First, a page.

Stocks & Commodities V. 30:8 (22-30): Using Four Levels Of Risk Strategy by Oscar G. Cagigas

Stocks & Commodities V. 30:8 (22-30): Using Four Levels Of Risk Strategy by Oscar G. Cagigas
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Using Four Levels Of Risk Strategy by Oscar G. Cagigas

Here’s a modification to the fixed rate strategy that makes it not so fixed. This variation looks at four levels of risk and uses the one most appropriate to current market characteristics.

Editor’s note: Due to space considerations, some figures in this article are shown only at our website,, as designated by the reference “online figure x” here.

One of the simplest and more efficient money management strategies is the fixed risk concept, when you choose a percentage of available capital on the next trade. It is a very effective strategy in that it is based on increasing the amount of money risked in the next trade when you have more capital, thanks to the profits of previous trades. It also works well on the downside, risking less when you have less. This is referred to as an antimartingale strategy. Here’s an antimartingale that works with a faster response. It is similar to an optimal f strategy that looks at a few previous trades and updates the risk for the coming trades. I define four levels of risk and use the most appropriate for the current market situation.


Most money management strategies stem from the world of financial derivatives. Strategies that work in futures or other derivatives don’t have to work in stocks because of the margin limitation. The biggest leverage usually available to trade stocks overnight is 2:1. That means that you will not be able to risk the optimal amount of money, since you are limited by the stock price.

Suppose you want to trade MasterCard (MA) after a pullback, with an entry price of $360 on December 14, 2011 (see Figure 1). The stop-loss is placed below the previous low ($340). The risk is $20 per share. Assume that you have $10,000 of trading capital and the optimal risk that your trading system indicates is 0.30, or 30%. Thus, you should risk $3,000, which means you buy 3,000/20 = 150 shares of MA.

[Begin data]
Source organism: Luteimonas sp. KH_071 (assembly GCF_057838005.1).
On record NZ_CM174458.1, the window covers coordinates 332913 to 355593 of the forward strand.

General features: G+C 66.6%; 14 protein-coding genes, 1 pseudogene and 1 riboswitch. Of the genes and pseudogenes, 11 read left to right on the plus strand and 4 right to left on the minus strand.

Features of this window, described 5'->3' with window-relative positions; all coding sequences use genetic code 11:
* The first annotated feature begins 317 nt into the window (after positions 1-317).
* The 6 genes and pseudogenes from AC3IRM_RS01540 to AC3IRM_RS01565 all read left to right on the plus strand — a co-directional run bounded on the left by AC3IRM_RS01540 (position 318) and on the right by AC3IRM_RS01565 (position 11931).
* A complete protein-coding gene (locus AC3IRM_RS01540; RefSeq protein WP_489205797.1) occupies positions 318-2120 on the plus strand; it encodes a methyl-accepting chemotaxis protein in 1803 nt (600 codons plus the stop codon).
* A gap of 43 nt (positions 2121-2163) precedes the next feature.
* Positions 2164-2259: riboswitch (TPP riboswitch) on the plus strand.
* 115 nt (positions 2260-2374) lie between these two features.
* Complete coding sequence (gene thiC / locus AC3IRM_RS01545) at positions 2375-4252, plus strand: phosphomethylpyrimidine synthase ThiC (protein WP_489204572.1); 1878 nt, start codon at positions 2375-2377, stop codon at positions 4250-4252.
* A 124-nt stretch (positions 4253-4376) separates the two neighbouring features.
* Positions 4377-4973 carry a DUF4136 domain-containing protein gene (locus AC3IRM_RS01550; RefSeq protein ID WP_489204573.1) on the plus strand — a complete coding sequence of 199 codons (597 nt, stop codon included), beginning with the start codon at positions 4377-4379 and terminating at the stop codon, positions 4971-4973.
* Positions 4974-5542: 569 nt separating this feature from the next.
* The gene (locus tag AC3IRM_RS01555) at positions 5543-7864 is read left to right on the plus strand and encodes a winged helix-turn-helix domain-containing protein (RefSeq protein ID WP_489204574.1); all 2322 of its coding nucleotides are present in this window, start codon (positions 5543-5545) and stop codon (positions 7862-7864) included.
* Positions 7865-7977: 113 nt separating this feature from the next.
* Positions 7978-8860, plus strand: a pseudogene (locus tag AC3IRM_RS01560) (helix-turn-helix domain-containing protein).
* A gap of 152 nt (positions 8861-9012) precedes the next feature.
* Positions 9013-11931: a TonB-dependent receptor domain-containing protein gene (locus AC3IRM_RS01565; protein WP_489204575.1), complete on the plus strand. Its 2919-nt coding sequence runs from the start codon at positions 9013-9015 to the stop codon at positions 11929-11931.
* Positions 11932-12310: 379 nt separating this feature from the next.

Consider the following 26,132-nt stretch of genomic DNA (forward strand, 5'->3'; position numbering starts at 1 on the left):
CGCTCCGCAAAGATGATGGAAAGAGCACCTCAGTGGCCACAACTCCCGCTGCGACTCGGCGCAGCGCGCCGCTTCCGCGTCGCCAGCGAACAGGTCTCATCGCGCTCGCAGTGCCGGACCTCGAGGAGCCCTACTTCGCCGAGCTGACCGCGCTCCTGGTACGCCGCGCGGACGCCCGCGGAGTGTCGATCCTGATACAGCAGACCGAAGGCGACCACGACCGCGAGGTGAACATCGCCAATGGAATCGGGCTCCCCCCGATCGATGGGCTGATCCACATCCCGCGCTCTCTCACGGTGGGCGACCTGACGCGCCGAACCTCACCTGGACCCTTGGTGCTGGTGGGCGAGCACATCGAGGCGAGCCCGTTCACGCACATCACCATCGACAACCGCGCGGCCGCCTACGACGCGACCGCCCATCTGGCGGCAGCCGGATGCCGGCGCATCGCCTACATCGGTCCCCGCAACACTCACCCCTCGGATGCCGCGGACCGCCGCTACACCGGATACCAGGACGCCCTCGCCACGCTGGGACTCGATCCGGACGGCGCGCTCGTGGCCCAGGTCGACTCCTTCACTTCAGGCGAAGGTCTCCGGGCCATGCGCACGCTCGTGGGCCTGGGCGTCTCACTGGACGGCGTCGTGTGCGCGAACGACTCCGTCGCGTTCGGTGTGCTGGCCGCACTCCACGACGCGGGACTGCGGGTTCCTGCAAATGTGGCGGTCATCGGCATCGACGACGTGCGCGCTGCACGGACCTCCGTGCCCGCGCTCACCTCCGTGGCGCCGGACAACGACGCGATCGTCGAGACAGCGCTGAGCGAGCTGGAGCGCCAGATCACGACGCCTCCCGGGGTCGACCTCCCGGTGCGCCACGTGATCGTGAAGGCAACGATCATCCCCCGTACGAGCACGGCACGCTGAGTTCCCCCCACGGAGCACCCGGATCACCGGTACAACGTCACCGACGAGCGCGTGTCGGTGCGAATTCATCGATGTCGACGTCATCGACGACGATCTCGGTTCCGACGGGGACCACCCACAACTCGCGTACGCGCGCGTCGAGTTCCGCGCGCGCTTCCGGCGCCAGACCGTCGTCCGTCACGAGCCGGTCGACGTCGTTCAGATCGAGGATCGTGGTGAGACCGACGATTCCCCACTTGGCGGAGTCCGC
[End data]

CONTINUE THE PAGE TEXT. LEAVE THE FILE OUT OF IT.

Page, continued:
But 150 shares of MasterCard at the current price of $360 requires an investment of $54,000, which is far more than the $10,000 you have available. So it is impossible to risk 30% of your capital. Based on available capital, the maximum number of shares you can buy is 27. If you trade the maximum, then the risk is 27 x 20 = $540, or 5.4% of your capital. This is why optimal f strategies are difficult to implement when trading stocks because of the margin limitations.

In general, you will not be able to risk more than 20% of your trading capital, depending on the price of the stock. Because of this I will establish 20% as the maximum risk. The four-levels strategy is money management designed specifically for stocks. It changes the risk depending on previous results. The four-levels strategy is a powerful tool that adapts to the needs of the trading system in terms of optimal risk.

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